Nehru's Word: Let’s treat the starving, struggling masses as humans, not stats

In a letter to the CMs on 24 May 1953, Jawaharlal Nehru writes about his admiration for the peasants and wonders if we are doing enough, and thinking of them as humans and not merely statistics

Jawaharlal Nehru (Photo: NH File Photo)
Jawaharlal Nehru (Photo: NH File Photo)

Mridula Mukherjee

My tour in Maharashtra was a great experience for me and I came back full of admiration for the sturdy peasantry of those areas who have faced scarcity and difficulty with courage and without complaining over much. They are a fine people and I felt then, as I have often felt before, how the peasants of India form the backbone of our country. My respect and affection for them grows and it has been the highest privilege of my life to experience the abundance of their faith and affection. A sense of humility seizes me at my own inadequacy in the face of this faith and affection.

Whatever I can, I try to give them; but how far am I fulfilling our heavy duty and responsibility cast upon me? We sit in our chambers in New Delhi and work hard and try to think of the problems of India. Those problems come to us in notes and summaries and in statistics, all of which are important, and yet I sometimes feel that they miss out the human element.

I said at a place in Maharashtra that there were 360 million problems in India, for each individual was a problem for us and his wellbeing our concern. That is rather a terrific way of looking at India’s problems, and yet I think that it has a good deal of truth in it. For then we think of human beings and not of statistics.

I have visited, from time to time, various areas of scarcity where semi-famine conditions prevailed: in Assam, Bihar, UP, in Rayalaseema in Madras and lately in Maharashtra. There are, of course, others also and notably in certain parts of Rajasthan. Whenever I go to these areas, a sense of urgency fills me when I see human beings not getting their due from life. More particularly, I am distressed to see bright young children of India lacking food or clothing or shelter, not to mention education and health. Each such case produces a sense of failure in me, though I know that it is not possible to change the Indian scene by some magic wand to produce plenty out of poverty. It is not possible to solve the 360 million problems of India within any reasonable compass of time. But are we moving fast enough in that direction? If this generation is condemned to large-scale poverty and low standards, must the next generation also suffer in this way?

Immediately, of course, the problem of relief arises where distress is most obvious. There is a great difference in our dealing with this problem now from the way the old British government dealt with it. Without meaning any ill to that government, it must be recognised that its outlook in social and economic affairs was a very limited one. It took things as they were for granted and if famine occurred, it functioned in a routine way and set the old famine code in motion and gave some relief. We can never forget the death by starvation of 35 lakh persons in the Bengal famine ten years ago.

What a difference there is now! We have had to face calamities and earthquakes and floods in an abnormal measure during the last six years. We have not been able to give all the relief that we should, but we have at least saved people from dying of starvation. We have given them food and work and at least prevented that type of major catastrophe which used to occur previously. That is some achievement, I think, and it indicates the new social conscience of the nation….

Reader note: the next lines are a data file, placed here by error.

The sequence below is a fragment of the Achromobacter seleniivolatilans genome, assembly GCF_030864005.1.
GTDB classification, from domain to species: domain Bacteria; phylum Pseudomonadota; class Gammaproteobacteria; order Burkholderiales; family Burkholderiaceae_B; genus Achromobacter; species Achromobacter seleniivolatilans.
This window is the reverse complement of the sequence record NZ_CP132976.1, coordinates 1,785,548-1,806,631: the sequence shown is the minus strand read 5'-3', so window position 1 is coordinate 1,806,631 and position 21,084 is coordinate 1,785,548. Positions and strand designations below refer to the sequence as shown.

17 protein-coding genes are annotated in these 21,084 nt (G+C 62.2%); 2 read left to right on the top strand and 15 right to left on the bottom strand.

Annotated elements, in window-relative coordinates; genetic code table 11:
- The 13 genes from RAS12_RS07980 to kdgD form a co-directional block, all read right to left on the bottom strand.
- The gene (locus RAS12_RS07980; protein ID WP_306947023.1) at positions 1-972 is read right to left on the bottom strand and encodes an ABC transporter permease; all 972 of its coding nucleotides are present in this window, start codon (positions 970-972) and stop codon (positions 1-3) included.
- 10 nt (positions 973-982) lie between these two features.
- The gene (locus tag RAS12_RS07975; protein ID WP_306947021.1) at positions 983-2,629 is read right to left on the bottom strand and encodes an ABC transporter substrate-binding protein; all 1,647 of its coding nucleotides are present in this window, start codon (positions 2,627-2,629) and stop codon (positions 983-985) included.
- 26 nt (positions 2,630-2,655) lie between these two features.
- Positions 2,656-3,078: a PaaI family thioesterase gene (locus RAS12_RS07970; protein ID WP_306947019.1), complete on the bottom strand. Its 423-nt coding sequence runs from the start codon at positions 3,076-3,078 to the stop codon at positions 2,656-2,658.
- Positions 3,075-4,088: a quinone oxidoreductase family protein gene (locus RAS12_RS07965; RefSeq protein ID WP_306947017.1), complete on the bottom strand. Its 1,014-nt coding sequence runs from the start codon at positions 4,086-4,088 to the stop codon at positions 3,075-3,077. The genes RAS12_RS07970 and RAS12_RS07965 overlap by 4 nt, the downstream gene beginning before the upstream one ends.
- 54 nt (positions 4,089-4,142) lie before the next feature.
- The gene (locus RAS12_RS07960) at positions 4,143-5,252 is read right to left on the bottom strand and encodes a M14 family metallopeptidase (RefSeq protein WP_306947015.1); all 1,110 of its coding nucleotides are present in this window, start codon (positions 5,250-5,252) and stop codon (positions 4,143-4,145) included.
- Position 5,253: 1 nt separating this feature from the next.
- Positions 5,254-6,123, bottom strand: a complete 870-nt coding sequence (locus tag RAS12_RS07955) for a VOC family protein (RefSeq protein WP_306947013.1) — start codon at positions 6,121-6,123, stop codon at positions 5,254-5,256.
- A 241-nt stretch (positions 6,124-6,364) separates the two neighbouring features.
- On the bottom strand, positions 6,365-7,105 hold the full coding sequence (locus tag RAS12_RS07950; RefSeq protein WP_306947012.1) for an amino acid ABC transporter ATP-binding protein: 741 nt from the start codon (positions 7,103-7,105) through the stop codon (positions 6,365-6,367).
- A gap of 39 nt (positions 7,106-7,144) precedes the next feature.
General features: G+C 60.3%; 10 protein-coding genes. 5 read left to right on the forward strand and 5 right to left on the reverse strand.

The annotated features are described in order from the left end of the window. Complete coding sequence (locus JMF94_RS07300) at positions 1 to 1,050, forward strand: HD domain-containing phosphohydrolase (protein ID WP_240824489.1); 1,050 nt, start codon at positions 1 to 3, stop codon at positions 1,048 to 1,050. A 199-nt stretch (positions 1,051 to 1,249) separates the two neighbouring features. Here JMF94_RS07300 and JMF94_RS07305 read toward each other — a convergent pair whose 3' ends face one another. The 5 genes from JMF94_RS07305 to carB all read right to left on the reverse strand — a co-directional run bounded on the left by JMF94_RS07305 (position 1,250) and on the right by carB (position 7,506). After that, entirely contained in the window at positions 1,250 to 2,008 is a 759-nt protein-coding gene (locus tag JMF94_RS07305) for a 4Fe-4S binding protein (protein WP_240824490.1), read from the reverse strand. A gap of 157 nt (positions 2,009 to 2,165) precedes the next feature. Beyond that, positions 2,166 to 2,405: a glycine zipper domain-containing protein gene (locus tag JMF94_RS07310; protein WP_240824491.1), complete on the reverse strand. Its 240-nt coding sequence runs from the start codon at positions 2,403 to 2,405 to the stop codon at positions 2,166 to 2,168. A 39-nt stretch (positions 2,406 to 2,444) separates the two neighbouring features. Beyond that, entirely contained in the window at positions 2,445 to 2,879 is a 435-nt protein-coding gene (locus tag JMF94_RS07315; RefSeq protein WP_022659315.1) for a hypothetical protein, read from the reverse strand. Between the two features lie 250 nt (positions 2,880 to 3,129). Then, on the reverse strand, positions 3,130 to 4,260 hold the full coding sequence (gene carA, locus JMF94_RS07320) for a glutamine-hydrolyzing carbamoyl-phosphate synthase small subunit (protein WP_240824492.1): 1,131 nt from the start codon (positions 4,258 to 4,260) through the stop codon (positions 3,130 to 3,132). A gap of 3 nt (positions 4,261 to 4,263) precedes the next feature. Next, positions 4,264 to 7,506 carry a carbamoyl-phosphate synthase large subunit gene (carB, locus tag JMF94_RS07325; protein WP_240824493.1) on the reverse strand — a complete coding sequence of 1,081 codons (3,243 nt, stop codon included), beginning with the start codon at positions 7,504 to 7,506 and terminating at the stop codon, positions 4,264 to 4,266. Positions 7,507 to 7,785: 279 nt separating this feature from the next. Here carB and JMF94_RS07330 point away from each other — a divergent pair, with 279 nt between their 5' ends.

This we have followed no doubt, but is the pace sufficient? Is it enough to just keep people from dying from starvation? Surely not. A welfare State, about which we talk so bravely, should expect to do much more. How then are we to do it? There is the Five Year Plan which, I am convinced, is a magnificent achievement and which must lay the foundation of all our future Plans. And yet, while the Five Year Plan gradually works itself out, human beings in large numbers, including helpless little children, drag on their miserable lives with little hope in the near future….

The mass of unemployment in India rather terrifies me. What share have these unemployed in the welfare State that we are building up? And how can they have a sense of partnership in it? There is no lack of people willing and able to work and to produce if only we give them the opportunity to do so….The problem then is how we can marry the unemployed to productive and preferably developmental work.

We talk of the people. What are the people? The vast mass of peasants and industrial workers and landless labour appear somewhere in the background while special interests come to the front and make themselves heard. It would be a tragedy if we forgot the principal urge of the national movement that we are supposed to represent, that urge was always in favour of this vast mass of the common people and we have repeatedly declared that no private or vested interest should come in the way of progress of these people.

Do we act up to that declaration and assurance? Or are we gradually slipping away from it and forgetting our main task?... There is a tendency to look upon industrial labour as something rather hostile to the State and to be guarded against. It is true that sometimes organised labour is troublesome. But if we cannot carry organised labour with us and give it a sense of partnership in all our undertakings, we shall not go far. That would be so in any democratic State, but much more so in our State with our background.”

Selected and edited by MRIDULA MUKHERJEE, former professor of history at JNU and former Director of the Nehru Memorial Museum & Library

Follow us on: Facebook, Twitter, Google News, Instagram 

Join our official telegram channel (@nationalherald) and stay updated with the latest headlines